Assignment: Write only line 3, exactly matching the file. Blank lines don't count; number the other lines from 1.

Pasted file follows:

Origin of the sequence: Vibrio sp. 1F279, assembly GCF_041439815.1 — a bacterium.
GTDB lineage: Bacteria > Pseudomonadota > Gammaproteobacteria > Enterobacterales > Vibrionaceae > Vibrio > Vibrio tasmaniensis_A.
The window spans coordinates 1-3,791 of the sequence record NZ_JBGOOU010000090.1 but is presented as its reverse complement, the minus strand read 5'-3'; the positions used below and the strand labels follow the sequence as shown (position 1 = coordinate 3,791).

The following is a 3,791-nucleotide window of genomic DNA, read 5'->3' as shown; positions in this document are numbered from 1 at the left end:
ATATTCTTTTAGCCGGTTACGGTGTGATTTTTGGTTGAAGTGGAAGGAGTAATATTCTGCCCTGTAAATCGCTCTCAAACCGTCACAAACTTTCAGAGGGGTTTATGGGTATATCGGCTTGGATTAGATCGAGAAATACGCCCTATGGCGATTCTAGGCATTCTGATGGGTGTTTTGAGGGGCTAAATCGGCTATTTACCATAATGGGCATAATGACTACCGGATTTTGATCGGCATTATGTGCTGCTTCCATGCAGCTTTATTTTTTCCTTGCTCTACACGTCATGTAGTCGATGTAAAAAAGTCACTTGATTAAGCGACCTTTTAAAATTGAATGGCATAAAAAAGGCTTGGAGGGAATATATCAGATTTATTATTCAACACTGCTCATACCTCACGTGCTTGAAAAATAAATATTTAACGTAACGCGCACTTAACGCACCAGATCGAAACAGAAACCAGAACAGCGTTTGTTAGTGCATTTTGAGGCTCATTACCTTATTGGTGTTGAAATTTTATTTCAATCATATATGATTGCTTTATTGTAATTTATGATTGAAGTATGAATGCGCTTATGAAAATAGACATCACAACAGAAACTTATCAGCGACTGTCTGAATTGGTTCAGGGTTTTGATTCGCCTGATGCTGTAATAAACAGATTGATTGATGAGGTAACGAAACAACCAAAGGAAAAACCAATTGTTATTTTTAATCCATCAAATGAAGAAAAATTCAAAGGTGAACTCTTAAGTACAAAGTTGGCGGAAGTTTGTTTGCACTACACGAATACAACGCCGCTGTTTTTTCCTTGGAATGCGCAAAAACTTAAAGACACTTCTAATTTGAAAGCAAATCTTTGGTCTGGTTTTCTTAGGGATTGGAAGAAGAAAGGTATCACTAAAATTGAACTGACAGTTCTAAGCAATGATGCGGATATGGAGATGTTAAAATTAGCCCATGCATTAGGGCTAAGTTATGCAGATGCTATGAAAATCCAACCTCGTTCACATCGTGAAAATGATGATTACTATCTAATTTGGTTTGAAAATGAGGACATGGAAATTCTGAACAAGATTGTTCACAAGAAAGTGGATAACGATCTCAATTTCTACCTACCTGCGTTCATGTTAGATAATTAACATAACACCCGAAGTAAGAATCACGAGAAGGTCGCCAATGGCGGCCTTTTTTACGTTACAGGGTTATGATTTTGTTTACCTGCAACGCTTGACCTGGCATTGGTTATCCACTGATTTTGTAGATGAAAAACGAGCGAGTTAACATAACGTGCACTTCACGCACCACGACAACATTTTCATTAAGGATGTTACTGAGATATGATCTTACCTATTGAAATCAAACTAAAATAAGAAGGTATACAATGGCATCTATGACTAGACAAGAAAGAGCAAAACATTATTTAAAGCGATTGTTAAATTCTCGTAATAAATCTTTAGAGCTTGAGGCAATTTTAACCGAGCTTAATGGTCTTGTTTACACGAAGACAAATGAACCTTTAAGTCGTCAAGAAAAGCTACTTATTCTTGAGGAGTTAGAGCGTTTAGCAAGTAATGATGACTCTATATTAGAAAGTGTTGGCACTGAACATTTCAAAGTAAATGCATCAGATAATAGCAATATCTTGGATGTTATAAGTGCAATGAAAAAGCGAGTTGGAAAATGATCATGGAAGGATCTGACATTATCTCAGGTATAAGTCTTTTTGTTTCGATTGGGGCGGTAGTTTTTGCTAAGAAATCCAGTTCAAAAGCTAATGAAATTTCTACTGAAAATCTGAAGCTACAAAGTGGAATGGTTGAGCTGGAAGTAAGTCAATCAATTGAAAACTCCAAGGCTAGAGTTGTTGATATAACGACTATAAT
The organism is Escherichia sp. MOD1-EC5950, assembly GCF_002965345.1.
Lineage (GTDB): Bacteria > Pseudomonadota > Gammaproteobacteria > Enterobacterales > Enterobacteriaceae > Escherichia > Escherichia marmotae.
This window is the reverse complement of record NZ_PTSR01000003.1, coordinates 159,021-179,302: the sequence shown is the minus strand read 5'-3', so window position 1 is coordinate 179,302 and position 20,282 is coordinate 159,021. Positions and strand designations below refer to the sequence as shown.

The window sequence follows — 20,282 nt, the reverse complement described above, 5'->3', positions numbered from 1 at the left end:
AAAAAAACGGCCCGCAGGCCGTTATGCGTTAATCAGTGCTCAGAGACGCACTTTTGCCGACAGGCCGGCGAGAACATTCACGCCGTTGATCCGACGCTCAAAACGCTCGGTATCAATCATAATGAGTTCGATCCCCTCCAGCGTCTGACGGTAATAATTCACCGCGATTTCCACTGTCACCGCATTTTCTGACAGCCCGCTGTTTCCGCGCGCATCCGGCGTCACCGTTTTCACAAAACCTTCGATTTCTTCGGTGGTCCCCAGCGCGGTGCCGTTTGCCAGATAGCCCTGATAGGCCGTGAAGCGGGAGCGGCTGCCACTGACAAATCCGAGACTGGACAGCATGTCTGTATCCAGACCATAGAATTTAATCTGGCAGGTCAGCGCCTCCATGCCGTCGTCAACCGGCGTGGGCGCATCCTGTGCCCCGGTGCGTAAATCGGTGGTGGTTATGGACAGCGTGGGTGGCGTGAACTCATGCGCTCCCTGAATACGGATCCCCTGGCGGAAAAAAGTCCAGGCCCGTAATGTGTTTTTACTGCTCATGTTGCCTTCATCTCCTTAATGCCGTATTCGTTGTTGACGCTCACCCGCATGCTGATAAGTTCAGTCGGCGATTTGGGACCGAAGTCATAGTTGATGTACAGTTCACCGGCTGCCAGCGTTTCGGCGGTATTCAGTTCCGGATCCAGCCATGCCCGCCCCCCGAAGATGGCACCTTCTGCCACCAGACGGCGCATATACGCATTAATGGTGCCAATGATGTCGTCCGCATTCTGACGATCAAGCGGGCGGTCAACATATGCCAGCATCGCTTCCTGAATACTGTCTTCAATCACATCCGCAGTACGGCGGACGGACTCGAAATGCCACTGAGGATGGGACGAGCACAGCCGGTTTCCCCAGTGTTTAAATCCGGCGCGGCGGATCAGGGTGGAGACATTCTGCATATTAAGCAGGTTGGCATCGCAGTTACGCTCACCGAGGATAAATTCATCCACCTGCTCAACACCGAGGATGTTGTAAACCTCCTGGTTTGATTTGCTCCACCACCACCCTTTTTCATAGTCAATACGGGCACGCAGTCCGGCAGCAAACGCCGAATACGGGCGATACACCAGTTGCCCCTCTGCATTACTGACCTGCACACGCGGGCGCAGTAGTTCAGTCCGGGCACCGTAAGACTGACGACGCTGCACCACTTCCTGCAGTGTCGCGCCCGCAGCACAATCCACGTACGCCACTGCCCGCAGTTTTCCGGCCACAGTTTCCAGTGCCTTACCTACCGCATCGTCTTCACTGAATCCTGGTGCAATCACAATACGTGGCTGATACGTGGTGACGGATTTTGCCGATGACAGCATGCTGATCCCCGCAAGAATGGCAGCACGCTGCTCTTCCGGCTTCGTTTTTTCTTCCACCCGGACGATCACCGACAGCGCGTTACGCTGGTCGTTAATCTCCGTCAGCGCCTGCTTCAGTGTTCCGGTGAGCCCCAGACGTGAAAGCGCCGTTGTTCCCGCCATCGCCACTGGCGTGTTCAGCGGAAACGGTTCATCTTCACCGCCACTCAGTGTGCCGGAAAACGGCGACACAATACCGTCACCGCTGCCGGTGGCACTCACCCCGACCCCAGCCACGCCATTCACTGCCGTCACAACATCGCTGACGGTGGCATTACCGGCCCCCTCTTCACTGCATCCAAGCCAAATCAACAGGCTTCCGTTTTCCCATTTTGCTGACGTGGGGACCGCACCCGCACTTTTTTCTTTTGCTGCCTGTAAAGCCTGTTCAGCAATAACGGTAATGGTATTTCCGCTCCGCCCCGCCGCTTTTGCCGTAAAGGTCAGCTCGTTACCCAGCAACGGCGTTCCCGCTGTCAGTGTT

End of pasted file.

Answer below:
The window spans coordinates 1-3,791 of the sequence record NZ_JBGOOU010000090.1 but is presented as its reverse complement, the minus strand read 5'-3'; the positions used below and the strand labels follow the sequence as shown (position 1 = coordinate 3,791).